Good for Hillary Clinton, good news for Dems

Daily News – by Michael Goodwin – March 5th, 2008 

The red phone rang and Hillary Clinton was there to answer it. Yes she can!

Yes, she can keep going. Yes, she can win.

Clinton has not only earned the right to keep fighting for the nomination. She has a duty to. Cracks are showing in Barack Obama‘s campaign and he looks mortal and, dare I say it, almost ordinary. He picked a lousy time to get off his game.

Clinton can take much of the credit. Her ringing phone ad about her experience in a time of crisis was a gamble, but it paid off. Say the word telephone and the ad comes to mind. That’s a smashing political success.

So, too, was her hammering on Obama’s consistency and her complaints he had escaped media scrutiny. Those themes came together Sunday and Monday and helped save her dream. He may still have the hope, but she got the votes.

She finally found a formula that worked. She would be a fool to do anything else from now on.

She had two goals yesterday and achieved them both. She had to stop Obama’s string of 12 popular vote victories and she did that with double-digit bangs in Ohio and Rhode Island.

She also had to cut into his delegate lead, which she did. One estimate had her picking up a net gain of perhaps 20 or more. When the close Texas count finishes, he will probably have a reduced lead of fewer than 100. With more than 900 delegates still uncommitted, her climb is not nearly as steep as it was.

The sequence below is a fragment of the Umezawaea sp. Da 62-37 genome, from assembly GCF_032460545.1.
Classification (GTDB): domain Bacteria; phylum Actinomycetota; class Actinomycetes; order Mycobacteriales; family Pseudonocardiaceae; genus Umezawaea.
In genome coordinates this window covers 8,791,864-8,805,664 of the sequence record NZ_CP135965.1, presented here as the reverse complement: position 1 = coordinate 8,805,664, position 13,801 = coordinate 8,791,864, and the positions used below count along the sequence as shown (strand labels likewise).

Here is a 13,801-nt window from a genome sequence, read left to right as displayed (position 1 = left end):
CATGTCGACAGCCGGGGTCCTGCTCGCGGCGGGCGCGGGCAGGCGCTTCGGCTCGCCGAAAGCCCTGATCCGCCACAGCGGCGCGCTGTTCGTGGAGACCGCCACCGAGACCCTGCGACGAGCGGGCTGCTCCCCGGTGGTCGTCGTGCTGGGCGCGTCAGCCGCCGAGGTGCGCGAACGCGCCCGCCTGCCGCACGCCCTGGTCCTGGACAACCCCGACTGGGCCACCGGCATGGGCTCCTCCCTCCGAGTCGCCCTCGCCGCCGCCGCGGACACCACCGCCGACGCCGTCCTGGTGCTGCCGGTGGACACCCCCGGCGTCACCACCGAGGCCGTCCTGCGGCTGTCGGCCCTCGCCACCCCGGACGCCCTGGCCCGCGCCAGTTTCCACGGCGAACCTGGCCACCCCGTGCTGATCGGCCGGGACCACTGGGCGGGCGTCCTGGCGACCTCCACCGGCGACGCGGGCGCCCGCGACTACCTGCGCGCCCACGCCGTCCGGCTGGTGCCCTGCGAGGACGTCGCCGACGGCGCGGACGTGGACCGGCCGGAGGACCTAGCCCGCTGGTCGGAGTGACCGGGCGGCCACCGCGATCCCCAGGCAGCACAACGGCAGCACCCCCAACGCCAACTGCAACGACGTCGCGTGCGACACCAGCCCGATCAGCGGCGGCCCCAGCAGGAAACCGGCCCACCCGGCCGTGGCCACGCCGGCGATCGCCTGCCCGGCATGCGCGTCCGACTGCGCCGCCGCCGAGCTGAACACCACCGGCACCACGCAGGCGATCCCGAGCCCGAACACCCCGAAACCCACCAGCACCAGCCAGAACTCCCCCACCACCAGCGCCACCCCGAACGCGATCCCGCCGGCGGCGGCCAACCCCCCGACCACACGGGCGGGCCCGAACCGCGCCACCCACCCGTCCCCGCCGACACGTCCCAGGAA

Unless she won something last night, she had no argument for going forward. Now no one can reasonably say she shouldn’t.

The fight is good for the party. If Obama can’t knock her out, he shouldn’t be the nominee.

I said two days ago that Obama was facing his third chance to do that. Twice before he failed – in New Hampshire and on Super Tuesday. Yesterday makes three failures and that could mean three strikes against him. Voters are increasingly unwilling to commit to him.

The finding by exit polls, for example, that late deciders in Texas and Ohio went heavily for Clinton is revealing.

Monday was one of the worst days on the trail for him, with a tainted contributor starting a corruption trial in Chicago, and the emergence of evidence that his campaign repeatedly lied about what an aide told Canadian officials on his trade policies.

Obama’s effort to explain away those issues turned into a debacle, with him finally giving up at a press conference and walking away from shouted questions. He looked like an ordinary pol on the hot seat instead of the party savior who strides the stage in front of thousands of adoring Obamamaniacs.

The scene was striking. There’s blood in the water now and it’s all his. It won’t be the last time.

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